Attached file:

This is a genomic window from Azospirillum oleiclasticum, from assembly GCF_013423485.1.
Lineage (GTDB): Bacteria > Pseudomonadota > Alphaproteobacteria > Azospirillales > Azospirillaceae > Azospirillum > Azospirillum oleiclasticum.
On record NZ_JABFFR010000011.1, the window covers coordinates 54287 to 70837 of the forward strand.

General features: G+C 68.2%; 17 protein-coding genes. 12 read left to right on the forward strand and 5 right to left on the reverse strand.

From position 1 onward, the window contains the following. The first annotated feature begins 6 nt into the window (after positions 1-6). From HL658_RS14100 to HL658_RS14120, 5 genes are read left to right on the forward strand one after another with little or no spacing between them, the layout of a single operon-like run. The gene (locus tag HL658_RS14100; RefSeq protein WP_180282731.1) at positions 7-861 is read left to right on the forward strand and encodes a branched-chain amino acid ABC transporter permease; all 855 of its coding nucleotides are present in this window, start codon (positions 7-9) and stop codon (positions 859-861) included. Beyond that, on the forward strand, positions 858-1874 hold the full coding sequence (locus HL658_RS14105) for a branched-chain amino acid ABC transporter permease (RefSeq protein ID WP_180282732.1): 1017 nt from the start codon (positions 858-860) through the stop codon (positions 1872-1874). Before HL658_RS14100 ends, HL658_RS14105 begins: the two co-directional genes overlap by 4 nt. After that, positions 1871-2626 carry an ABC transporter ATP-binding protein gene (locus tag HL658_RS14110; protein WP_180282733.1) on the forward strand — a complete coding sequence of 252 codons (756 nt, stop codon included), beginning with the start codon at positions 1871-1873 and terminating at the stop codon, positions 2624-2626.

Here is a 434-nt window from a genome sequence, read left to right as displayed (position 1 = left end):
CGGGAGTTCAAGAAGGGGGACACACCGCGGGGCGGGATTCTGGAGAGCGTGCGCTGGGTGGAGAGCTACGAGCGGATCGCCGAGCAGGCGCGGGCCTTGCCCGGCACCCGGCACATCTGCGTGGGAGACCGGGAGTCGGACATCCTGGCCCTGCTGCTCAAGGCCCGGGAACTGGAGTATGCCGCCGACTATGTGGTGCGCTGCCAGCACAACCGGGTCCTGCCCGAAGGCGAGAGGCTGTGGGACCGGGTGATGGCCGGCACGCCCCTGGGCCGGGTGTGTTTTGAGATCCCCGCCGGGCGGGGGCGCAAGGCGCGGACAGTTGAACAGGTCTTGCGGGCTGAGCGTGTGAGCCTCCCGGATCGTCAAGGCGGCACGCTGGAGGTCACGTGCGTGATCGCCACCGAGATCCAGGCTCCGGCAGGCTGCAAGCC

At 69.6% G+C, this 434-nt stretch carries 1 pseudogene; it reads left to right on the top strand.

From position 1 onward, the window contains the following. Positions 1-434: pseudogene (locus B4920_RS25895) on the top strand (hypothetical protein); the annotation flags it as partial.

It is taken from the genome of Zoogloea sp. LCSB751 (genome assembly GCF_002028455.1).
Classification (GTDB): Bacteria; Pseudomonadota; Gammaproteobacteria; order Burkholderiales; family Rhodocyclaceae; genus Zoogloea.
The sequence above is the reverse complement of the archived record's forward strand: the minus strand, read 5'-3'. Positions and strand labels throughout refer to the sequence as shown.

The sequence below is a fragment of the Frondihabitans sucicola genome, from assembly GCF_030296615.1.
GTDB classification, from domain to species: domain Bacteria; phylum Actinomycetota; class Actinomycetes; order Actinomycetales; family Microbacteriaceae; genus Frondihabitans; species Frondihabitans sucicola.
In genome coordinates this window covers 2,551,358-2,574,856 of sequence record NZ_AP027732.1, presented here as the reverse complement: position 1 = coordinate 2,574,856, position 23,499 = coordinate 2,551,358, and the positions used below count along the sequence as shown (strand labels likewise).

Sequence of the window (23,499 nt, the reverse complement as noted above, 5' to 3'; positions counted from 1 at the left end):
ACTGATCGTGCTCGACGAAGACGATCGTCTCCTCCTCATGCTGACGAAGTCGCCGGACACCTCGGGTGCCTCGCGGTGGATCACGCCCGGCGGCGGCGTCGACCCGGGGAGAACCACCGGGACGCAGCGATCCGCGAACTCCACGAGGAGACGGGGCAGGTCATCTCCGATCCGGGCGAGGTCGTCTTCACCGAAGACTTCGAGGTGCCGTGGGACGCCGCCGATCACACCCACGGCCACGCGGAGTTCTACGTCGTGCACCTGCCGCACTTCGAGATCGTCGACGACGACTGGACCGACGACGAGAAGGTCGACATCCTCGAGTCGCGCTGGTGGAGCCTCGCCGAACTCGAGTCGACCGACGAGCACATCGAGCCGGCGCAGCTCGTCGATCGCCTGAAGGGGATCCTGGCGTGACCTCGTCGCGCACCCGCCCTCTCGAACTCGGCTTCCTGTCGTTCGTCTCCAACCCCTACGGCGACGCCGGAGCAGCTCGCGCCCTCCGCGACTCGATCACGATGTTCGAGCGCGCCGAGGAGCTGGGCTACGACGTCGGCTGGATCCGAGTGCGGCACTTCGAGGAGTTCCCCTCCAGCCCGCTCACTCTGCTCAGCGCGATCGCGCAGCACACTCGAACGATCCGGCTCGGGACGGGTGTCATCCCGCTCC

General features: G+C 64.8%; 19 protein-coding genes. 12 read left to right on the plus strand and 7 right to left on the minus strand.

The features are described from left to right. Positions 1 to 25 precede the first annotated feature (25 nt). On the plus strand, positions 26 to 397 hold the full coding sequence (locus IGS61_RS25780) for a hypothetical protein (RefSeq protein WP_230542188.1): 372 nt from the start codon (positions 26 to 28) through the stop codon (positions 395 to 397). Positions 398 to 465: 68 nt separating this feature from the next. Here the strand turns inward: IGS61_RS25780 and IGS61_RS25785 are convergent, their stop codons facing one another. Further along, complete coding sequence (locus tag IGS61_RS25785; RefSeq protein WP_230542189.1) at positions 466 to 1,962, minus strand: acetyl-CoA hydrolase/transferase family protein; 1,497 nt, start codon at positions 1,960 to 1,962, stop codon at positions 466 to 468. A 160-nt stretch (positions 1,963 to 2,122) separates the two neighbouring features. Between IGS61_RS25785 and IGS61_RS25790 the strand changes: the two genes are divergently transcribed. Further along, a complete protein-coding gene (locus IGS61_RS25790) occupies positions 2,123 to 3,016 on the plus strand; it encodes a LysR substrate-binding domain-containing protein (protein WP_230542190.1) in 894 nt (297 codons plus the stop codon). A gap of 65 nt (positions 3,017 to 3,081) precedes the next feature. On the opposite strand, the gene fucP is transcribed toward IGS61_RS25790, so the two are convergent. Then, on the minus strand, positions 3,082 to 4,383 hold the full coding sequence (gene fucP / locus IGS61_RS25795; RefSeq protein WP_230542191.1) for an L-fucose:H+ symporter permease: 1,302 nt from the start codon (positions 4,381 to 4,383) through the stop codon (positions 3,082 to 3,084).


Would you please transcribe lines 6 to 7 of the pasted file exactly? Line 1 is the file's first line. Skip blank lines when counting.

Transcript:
Here is a 434-nt window from a genome sequence, read left to right as displayed (position 1 = left end):
CGGGAGTTCAAGAAGGGGGACACACCGCGGGGCGGGATTCTGGAGAGCGTGCGCTGGGTGGAGAGCTACGAGCGGATCGCCGAGCAGGCGCGGGCCTTGCCCGGCACCCGGCACATCTGCGTGGGAGACCGGGAGTCGGACATCCTGGCCCTGCTGCTCAAGGCCCGGGAACTGGAGTATGCCGCCGACTATGTGGTGCGCTGCCAGCACAACCGGGTCCTGCCCGAAGGCGAGAGGCTGTGGGACCGGGTGATGGCCGGCACGCCCCTGGGCCGGGTGTGTTTTGAGATCCCCGCCGGGCGGGGGCGCAAGGCGCGGACAGTTGAACAGGTCTTGCGGGCTGAGCGTGTGAGCCTCCCGGATCGTCAAGGCGGCACGCTGGAGGTCACGTGCGTGATCGCCACCGAGATCCAGGCTCCGGCAGGCTGCAAGCC